My brain is only good for one complete thought per day. As of this week, the number has been drastically reduced. Today I commented on Our Growing Family and said something like this:
**Not that it makes a difference to your reading, but the writing of this post was interrupted by an impromptu family dance party. I firmly believe that nothing brings a family closer together than a family dance party, especially when the toddlers have more rhythm than the parents. If you don’t believe me, leave your inhibitions at the door and try it. You will thank me.**
Leo and I were at a conference a couple of years ago and Robert Gelinas, a pastor from Colorado, spoke on living the life of the cross. The one lesson he gave that impacted me more deeply than the rest was when he spoke of being on loving as Christ and being an adoptive parent. The premise is that Jesus accomplished certain things on the cross. For us to be people of the cross we need to do those things on behalf of others.
One of the things Jesus did was to absorb the pain that was meant for us.
As foster parents we get to do that daily. Our children are wounded and hurting. Their spirits, egos and hearts are bruised and they are sad and angry. Often, before they even know they possess it, they’ve lost their dignity. At a surprisingly young age, they need to be angry at someone and it’s difficult, impossible, perhaps even more painful to be angry at their parents. Parents are people they should love and are designed to love near unconditionally.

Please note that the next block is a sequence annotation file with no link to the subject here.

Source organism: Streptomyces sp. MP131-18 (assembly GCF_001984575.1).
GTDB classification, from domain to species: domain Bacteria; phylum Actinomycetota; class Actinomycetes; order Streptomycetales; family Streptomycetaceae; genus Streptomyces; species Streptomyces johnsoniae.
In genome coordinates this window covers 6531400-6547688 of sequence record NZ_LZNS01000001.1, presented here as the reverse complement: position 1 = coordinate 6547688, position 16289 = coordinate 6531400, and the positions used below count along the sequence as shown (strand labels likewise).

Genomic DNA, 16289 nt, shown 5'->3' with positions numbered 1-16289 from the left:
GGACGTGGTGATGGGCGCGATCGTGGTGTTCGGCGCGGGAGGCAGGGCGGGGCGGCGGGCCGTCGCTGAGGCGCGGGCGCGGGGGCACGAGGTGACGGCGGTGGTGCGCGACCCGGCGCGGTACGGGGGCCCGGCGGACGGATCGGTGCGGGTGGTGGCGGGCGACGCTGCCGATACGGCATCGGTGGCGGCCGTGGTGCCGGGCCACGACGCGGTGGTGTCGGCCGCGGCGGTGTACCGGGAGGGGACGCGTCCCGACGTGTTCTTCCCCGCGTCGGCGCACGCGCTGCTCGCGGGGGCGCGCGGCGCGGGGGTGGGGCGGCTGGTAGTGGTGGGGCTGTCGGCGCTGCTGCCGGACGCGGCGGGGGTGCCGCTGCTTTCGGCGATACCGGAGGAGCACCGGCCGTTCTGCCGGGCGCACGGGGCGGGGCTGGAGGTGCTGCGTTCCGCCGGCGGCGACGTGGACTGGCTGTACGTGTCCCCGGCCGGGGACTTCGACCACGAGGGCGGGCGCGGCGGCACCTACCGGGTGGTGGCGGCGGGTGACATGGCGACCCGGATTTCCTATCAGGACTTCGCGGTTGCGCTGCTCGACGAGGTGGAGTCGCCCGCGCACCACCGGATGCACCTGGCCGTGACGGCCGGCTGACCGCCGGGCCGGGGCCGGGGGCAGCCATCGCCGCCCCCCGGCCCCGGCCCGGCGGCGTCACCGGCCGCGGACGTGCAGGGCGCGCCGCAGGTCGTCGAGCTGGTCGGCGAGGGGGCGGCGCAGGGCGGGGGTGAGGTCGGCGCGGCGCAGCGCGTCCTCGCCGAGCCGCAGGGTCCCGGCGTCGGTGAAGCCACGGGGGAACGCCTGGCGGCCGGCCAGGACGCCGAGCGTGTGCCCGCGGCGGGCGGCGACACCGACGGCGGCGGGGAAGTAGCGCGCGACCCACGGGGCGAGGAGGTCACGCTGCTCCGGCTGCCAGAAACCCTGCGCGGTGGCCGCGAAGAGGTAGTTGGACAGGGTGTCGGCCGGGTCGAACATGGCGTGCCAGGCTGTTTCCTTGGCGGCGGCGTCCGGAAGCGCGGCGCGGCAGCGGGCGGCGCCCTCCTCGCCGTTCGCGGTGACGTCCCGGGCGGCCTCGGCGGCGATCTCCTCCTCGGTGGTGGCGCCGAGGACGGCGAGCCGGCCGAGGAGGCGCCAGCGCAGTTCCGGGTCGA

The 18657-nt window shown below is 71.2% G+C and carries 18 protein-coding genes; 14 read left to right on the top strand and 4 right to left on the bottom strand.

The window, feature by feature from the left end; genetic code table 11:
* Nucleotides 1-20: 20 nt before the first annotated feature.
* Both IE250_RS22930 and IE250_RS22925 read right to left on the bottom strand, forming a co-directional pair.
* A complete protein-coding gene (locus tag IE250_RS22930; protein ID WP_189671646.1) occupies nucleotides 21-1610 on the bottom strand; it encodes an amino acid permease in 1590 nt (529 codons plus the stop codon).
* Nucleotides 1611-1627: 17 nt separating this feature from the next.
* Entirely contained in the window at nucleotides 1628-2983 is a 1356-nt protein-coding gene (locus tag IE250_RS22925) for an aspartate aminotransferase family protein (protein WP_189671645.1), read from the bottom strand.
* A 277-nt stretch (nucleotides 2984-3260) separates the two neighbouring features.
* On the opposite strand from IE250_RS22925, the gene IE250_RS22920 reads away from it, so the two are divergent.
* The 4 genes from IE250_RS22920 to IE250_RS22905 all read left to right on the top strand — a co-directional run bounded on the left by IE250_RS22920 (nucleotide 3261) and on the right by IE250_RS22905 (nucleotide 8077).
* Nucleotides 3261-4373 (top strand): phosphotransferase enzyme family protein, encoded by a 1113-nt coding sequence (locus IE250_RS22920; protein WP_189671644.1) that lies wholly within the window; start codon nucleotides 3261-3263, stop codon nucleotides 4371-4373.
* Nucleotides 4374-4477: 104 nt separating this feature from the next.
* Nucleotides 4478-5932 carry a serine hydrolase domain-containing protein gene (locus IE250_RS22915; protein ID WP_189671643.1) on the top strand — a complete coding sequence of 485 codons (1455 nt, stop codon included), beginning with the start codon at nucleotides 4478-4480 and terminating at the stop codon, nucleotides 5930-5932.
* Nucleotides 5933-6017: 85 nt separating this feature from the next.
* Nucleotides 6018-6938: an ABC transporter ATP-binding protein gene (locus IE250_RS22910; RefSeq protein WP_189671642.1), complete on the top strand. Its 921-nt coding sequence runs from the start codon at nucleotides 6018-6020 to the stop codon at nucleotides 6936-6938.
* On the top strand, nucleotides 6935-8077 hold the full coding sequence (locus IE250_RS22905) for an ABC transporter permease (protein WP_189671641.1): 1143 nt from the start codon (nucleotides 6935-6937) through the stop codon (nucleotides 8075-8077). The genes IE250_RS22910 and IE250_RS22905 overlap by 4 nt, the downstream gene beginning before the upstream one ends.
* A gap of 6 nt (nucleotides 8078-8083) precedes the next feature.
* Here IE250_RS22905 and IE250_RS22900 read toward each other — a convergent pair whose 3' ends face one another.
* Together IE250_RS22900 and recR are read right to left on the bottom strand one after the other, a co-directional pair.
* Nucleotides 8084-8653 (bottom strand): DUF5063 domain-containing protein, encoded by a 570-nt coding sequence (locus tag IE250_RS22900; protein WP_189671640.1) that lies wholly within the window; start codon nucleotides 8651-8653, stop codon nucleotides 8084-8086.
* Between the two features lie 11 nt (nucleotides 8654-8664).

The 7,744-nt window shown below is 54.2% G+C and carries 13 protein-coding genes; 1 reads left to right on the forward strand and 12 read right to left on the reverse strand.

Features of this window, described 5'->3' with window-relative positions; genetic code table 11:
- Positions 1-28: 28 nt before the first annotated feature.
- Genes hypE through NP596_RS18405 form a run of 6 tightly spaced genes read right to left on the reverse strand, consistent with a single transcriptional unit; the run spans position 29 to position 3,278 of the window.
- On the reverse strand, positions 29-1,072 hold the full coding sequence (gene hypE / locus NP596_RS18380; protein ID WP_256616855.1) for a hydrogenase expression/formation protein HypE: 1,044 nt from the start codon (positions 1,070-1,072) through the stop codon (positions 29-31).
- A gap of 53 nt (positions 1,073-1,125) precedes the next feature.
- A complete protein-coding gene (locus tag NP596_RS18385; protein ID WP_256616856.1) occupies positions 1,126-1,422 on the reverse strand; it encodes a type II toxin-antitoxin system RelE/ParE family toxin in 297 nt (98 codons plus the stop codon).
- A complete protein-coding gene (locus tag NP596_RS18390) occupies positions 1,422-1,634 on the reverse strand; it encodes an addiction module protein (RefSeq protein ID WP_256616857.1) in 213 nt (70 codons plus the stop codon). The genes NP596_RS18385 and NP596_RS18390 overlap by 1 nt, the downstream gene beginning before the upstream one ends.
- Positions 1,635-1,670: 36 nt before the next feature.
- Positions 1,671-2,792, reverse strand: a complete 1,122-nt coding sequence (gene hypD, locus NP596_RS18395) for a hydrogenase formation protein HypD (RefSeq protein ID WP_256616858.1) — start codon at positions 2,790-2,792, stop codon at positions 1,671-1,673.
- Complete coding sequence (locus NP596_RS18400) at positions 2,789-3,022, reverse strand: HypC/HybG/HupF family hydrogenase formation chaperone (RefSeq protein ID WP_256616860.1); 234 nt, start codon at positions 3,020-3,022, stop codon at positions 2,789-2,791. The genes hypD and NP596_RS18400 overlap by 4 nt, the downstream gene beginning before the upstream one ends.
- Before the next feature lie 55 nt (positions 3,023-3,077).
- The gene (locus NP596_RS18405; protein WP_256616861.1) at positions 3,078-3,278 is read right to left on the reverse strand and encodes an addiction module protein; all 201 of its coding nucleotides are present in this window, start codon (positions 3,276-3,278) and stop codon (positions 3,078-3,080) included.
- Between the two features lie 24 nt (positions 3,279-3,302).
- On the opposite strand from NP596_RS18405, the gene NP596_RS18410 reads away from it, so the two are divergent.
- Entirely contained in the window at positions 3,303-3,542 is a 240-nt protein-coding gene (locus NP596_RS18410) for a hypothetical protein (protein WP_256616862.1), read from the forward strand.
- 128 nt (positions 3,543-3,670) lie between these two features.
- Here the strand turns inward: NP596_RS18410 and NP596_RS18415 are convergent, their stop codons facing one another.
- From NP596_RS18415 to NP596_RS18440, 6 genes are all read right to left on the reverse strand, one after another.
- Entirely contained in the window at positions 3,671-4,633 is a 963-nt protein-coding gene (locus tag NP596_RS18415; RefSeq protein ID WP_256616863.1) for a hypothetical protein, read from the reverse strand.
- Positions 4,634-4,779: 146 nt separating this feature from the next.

Our job is to stand in place for their parents. To be there to take their anger and sadness and help them feel it and release it. We give them a chance to be free of the burdens they carry, if only for a time.
To be people of the cross, people who embody the love of Christ, we have the opportunity and honor to withstand the pain the children carry and need to release, and to shield their parents (especially when they don’t deserve it) from that pain.
It’s exhausting. It’s painful. It’s infuriating. But through the mercy of the Cross and the work of Christ in us, we are renewed each day. We have someone who can absorb our pain, and who fills us with an endless (though it always seems in short supply) of love. Every time a child spews pain, anger, or sadness we are (or rather, we try to be, though I personally don’t often do it well) the love of Christ.